The same would be true for driving a straight-shift car if one ever learned, so this mental association requires no conscious or effortful thought.5 Once we learn to read, we cannot unlearn it. In contrast, System 2 is often slow, difficult thinking. Working on a math equation or filling out a tax form requires us to concentrate resulting in mental effort. As are apparent, implicit biases are a part of System 1.
What Is Implicit Bias?
Implicit Bias/Implicit Association, sometimes called Implicit Social Cognition, relates to the views, schemas, attitudes or stereotypes we hold in our unconscious mind.
It often refers to our thoughts, views or feelings about others likely based on race, age, appearance, ethnicity, religion, gender or origin. They are subtle, but persuasive. Implicit biases are spontaneous, cognitive and concealed. They occur in our life beginning early and developing through direct and indirect experiences and messages. They do not arise from a bad intent and are distinguished from explicit biases of which we are conscious.
These biases influence our decisions, conduct and understanding causing us to deduce in a favorable or unfavorable way, which may or may not be accurate. They occur without control or conscious decision and we are unaware they are happening. It is important to understand they are different from biases we might recognize from introspection, but decide they are not recognizable in ourselves. They are different from explicit biases, referring to beliefs and attitudes we may have of which we are conscious or aware. Even so, implicit biases can be discovered through proper testing.
Implicit biases often are different from what we say our beliefs are. They may favor our tribe or group, but can be against our tribe. They are inescapable and universal. We all possess implicit and explicit bias, even judges6 who claim objectivity.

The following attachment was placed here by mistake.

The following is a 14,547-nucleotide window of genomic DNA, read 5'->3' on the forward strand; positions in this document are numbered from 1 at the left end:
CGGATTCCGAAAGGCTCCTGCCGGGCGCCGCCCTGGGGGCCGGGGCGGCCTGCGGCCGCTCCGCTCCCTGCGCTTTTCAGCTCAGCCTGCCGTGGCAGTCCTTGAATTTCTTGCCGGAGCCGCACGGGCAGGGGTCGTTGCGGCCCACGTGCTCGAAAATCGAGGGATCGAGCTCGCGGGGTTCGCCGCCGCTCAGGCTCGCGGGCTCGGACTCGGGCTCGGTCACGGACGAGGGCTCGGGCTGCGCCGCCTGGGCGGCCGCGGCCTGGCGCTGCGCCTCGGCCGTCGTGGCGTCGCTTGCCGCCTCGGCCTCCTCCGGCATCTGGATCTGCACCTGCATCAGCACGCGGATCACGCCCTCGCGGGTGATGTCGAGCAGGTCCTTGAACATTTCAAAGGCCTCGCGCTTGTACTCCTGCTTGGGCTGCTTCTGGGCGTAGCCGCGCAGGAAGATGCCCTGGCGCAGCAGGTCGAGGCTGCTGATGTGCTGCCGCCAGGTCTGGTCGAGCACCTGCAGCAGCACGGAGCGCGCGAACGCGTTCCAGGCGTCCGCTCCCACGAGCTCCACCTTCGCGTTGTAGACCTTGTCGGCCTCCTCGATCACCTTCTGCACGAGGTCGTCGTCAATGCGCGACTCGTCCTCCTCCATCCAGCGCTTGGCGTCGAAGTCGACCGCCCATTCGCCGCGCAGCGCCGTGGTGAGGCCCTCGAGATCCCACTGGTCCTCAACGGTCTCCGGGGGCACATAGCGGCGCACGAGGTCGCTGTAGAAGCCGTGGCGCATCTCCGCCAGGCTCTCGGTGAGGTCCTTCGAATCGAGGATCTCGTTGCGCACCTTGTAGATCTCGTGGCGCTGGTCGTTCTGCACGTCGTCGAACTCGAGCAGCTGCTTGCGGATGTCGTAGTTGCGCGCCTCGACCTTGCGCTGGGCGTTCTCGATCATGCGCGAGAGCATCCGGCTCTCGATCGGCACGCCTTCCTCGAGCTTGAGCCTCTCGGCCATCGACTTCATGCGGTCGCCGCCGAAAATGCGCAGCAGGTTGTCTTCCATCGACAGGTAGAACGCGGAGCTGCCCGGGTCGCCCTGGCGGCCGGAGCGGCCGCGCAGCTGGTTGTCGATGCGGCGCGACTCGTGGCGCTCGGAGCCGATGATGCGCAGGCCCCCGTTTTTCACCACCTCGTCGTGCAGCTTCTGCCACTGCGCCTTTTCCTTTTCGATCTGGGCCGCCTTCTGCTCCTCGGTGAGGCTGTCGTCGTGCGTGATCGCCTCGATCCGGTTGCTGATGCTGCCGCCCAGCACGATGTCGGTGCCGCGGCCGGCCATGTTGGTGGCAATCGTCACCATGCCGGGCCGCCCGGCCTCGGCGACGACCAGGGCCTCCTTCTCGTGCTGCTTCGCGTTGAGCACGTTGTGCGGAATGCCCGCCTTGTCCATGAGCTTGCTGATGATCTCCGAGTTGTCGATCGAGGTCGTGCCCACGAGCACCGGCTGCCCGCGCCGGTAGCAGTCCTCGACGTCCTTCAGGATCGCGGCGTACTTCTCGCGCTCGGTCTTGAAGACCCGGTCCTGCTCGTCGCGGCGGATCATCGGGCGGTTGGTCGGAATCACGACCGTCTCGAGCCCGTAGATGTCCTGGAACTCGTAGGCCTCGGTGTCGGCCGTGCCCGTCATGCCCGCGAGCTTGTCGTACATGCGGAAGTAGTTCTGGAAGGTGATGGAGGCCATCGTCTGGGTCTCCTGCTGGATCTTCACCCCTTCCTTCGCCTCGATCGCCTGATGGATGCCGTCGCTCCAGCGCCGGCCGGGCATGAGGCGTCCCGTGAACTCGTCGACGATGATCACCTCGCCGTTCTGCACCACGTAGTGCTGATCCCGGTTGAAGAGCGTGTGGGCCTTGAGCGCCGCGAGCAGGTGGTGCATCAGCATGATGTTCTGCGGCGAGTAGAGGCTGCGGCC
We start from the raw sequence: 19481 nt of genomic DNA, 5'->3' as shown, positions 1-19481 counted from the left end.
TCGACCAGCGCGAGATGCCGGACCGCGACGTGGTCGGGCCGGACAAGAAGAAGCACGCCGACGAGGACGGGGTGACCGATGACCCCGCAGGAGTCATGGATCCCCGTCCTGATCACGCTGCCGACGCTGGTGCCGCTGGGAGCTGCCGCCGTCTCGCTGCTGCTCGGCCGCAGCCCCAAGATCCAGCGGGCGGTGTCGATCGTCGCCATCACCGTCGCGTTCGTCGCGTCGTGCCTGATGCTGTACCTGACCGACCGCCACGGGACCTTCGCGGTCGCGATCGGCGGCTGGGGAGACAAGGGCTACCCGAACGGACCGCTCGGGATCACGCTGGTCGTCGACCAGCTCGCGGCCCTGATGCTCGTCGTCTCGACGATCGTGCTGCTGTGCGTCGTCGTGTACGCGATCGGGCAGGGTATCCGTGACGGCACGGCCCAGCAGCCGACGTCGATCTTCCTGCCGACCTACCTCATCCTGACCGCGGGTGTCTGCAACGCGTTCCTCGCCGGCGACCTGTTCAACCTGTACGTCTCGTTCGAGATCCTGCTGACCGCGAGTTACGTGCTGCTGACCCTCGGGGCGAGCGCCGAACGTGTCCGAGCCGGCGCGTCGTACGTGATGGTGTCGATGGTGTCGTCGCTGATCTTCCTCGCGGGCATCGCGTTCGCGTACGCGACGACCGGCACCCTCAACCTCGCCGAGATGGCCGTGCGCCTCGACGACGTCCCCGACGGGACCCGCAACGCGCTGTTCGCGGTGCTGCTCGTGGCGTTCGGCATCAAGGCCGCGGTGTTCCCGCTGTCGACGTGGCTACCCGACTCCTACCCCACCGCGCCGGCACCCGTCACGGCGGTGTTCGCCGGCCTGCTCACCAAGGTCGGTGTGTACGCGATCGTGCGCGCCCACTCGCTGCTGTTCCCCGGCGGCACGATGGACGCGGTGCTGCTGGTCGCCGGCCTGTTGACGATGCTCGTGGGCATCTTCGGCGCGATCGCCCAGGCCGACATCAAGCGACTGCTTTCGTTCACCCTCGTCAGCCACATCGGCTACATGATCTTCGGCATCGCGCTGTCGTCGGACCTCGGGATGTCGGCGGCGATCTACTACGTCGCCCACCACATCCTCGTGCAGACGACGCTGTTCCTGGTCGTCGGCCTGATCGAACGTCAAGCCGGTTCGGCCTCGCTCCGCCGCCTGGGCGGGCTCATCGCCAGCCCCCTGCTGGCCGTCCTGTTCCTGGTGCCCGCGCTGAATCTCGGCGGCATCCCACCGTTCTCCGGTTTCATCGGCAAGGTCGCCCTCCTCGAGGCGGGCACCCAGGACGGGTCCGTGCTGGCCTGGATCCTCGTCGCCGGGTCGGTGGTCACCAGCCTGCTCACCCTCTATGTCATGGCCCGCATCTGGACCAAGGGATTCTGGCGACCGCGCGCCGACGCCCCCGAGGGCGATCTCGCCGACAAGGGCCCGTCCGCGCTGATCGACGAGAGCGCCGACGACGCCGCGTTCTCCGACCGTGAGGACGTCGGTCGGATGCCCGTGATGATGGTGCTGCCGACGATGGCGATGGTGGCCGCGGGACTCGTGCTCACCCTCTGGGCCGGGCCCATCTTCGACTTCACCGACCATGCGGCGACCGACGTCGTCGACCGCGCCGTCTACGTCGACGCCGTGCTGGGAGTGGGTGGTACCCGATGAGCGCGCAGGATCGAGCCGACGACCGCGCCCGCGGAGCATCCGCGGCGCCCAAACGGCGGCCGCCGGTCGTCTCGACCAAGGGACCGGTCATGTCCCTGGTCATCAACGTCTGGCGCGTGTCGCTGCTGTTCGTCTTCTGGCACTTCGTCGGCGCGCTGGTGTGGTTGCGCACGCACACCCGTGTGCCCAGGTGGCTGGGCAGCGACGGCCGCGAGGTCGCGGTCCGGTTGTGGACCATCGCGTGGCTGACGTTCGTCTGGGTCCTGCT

Those of us who acknowledge fair purposes and work to treat all equally will likely conduct ourselves in ways that mirror implicit rather than explicit biases. Because they are unconscious and involuntary, they have a great effect on decision-making. Although we think of bias resulting from race, gender, age, religion or education, they exist from weight, height, political party, social status, appearance, associations and more. Implicit bias is an unconscious bias, but the term unconscious bias is aptly used as a description.
Studies illustrating examples of implicit bias: • More than 500 letters of recommendation were reviewed for a medical faculty of an American medical school and it was noted there was a significant difference in letters written for males and those for females. Those for women raised more doubts, describing them as teachers or students and men as professionals and researchers. The personal lives of the females were more likely included.7
• Research sponsored by the Cardiovascular Research Foundation (CRF) revealed that when a stressful life event was recognized as a heart disease symptom it was identified as psychogenic when provided by a female and organic when offered by a male.8
• In simulations, Americans are faster and more accurate when firing on armed blacks than when firing on armed whites, and faster and more accurate in electing to hold their fire when confronting unarmed whites than when confronting unarmed blacks.9
• Employment of female musicians increased when orchestras used blind auditions hiding the identities of the applicants.10 When a criminal defendant is black, they do not seem to get along as well as comparable positioned white defendants. Does that result in bench trials with judges making the decisions as well as well as juries?11
We develop stereotypes, schemas, biases and attitudes without even knowing they exist. Research scientists have developed a number of ways to gauge and measure implicit attitudes and biases. The most available and common measure is reaction time used in the...